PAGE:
There were dozens of sessions and events going on, but if the day’s theme could be summed up in a word, it’s liberty.
Senator Mike Lee, R-Utah, really hammered that point home in front of a packed audience.
Senator Lee, who authored Written Out of History and won this year’s Read Book Award, spoke about how freedom advocates should speak of liberty with a “smile and a vision.” “Liberty runs through our DNA and it’s something we need to protect every day,” Lee said.
Rep. Thomas Massie, R-Kentucky, who joined Sen. Lee in a panel discussion, agreed whole-heartedly, but said our actions alone weren’t enough. “We need to get all of our leaders to believe in the value of liberty…”
We also heard from Quantum Fund co-founder Jim Rogers, who spoke in several well-attended sessions. In one of them, he fielded more than a dozen questions from attendees, including a couple from me.
I asked Rogers about how Africa has changed since he wrote about it in his 2003 book, Adventure Capitalist.
In the book, which covered his time in Africa, Rogers reported how the continent was full of missed opportunities.
For example, a number of countries possess natural resources but are not developing them economically because of flawed leadership.
Rogers also reminded the audience there are more than 50 African nations, so the region needs to be viewed on a country-by-country basis.
Angola, for instance, had a civil war for more than 40 years… but the country also holds sizable oil reserves.
Meanwhile, Zimbabwe has been “ruined” by the leadership of Robert Mugabe, 93, a one-time revolutionary who has been the country’s president since 1987.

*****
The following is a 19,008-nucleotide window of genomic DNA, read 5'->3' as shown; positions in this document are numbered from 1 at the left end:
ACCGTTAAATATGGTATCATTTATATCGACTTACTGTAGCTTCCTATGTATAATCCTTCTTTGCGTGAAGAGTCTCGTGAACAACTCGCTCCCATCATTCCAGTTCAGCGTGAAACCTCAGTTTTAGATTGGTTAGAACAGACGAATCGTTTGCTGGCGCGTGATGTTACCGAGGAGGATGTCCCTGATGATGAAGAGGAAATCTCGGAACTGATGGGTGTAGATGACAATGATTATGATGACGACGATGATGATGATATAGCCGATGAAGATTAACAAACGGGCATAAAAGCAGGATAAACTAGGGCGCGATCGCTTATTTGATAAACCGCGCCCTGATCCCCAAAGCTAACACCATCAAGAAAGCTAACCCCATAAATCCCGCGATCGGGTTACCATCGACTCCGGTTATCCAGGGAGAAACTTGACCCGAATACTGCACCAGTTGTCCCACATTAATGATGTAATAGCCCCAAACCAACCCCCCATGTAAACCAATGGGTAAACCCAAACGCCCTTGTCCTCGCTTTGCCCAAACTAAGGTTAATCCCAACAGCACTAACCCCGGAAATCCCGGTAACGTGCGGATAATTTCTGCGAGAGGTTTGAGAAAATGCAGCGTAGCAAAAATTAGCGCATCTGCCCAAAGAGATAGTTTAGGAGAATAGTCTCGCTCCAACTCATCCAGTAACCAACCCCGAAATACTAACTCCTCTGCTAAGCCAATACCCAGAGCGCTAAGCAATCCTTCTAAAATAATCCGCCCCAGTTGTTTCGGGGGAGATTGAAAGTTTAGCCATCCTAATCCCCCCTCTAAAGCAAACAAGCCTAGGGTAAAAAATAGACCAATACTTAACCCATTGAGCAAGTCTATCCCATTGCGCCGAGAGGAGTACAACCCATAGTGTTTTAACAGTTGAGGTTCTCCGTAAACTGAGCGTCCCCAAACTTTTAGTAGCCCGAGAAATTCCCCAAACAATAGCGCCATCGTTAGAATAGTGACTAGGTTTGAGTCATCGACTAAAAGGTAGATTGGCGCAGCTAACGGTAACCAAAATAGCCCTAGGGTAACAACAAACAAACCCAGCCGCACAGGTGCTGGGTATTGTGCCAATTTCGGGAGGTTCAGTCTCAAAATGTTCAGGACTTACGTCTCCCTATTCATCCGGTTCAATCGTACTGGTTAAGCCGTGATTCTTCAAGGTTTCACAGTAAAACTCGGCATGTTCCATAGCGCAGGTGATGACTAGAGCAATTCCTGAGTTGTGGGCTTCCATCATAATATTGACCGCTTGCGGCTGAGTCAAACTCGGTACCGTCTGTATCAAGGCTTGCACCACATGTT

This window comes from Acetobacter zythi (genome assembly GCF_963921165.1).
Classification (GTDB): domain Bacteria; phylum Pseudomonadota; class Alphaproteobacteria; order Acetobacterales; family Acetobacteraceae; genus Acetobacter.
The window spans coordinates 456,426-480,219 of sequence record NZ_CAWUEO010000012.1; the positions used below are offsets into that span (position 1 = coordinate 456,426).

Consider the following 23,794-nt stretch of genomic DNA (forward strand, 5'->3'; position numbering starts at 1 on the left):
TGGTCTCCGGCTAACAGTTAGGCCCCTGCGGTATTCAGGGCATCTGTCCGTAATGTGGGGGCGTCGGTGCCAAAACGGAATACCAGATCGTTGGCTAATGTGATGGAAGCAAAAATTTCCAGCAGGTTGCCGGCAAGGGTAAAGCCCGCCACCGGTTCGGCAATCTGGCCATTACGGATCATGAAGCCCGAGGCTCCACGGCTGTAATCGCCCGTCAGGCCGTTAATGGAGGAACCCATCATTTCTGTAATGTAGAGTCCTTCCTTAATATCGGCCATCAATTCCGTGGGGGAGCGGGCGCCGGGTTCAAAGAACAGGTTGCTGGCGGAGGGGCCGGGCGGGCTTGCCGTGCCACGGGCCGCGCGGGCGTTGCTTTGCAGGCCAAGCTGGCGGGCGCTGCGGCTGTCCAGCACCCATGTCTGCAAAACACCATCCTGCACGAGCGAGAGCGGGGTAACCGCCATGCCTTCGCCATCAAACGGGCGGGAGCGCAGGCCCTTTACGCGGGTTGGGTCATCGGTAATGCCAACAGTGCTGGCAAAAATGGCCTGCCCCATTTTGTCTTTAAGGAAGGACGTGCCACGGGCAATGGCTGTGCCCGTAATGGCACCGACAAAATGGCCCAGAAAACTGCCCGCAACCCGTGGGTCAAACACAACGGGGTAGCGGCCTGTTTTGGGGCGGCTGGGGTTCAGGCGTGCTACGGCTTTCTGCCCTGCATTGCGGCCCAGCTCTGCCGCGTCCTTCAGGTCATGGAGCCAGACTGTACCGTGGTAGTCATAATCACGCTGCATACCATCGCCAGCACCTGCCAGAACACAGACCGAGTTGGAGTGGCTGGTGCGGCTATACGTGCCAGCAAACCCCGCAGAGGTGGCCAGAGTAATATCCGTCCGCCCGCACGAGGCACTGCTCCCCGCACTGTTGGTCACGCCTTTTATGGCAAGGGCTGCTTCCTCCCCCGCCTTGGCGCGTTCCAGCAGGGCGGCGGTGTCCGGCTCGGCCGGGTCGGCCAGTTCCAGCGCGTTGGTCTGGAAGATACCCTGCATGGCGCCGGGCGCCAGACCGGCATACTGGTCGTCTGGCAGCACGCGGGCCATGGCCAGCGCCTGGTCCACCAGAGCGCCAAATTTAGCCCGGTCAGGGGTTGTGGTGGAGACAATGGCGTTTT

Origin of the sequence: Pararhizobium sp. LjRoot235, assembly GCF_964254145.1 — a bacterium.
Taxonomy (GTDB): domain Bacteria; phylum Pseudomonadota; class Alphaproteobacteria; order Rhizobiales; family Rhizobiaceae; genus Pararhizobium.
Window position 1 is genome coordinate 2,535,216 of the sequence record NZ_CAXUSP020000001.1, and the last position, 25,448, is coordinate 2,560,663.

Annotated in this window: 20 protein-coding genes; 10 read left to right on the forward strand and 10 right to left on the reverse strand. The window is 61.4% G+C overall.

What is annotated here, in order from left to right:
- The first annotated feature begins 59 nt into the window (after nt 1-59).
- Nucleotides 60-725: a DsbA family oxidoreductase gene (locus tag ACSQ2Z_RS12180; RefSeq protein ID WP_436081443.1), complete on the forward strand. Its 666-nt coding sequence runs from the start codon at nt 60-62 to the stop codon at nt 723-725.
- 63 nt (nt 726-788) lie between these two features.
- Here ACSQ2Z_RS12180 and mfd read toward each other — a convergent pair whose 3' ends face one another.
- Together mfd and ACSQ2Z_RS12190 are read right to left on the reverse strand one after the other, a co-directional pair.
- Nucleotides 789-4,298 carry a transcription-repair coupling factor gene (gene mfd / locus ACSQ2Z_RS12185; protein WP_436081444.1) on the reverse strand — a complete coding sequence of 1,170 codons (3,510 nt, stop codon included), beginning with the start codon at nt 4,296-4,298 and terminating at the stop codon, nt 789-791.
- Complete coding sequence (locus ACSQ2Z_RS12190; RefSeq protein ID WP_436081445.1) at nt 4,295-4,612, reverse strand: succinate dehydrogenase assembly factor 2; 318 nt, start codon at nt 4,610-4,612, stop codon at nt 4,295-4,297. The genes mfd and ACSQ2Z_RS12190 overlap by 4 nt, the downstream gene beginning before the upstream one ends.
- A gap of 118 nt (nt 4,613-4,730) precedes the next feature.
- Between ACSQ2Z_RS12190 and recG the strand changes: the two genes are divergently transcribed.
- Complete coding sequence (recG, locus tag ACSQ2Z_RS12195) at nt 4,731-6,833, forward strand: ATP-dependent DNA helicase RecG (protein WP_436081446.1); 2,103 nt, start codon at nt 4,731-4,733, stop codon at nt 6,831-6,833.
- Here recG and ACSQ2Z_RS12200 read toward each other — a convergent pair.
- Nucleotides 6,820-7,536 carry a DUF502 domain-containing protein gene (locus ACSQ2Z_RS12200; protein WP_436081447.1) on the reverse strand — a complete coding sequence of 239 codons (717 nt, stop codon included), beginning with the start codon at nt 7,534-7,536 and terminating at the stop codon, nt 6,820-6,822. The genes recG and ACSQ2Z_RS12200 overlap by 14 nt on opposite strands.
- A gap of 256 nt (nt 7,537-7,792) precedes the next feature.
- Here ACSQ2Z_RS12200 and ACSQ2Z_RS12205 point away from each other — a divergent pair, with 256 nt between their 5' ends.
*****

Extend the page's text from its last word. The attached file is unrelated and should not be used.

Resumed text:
He also cited the Congo (where he was held hostage, during his world travels) as a country that doesn’t seem to have improved much since he left it more than 15 years ago.
I also asked Rogers about the civil unrest embroiling Venezuela, which had the strongest economy in Latin America less than two decades ago, but now has fallen into economic distress under its former socialist president, Hugo Chavez, and its current leader Nicolas Maduro.
Rogers said the country did not appear to be close to presenting good investing prospects anytime soon, given the current instability.
On the other hand, he offered his take on global crisis investing… and how once-troubled nations sometimes offer the best buying opportunities — soon after wars or crises come to an end.
Also on the day’s docket was Successful ETF Investing editor Jim Woods, who offered his own view on international investing.
Woods told attendees in a late afternoon panel discussion how he uncovered big profits, by investing in India, through an exchange-traded fund (ETF).
The fund, VanEck India Small Cap Index ETF (SCIF), zoomed 39% from its recommendation on December 21, 2016, until he recommended its sale in May.
Woods joined his other panelists, though, in cautioning the opportunities in India…
…Particularly concerning how the country carries high risk, and is not a market for faint-hearted investors.
One thing we didn’t hear about at FreedomFest was Mark Skousen’s newest stock recommendation. And that’s too bad, because it’s soaring. If you’d like to read Mark’s write-up, I invite you to take a look right here.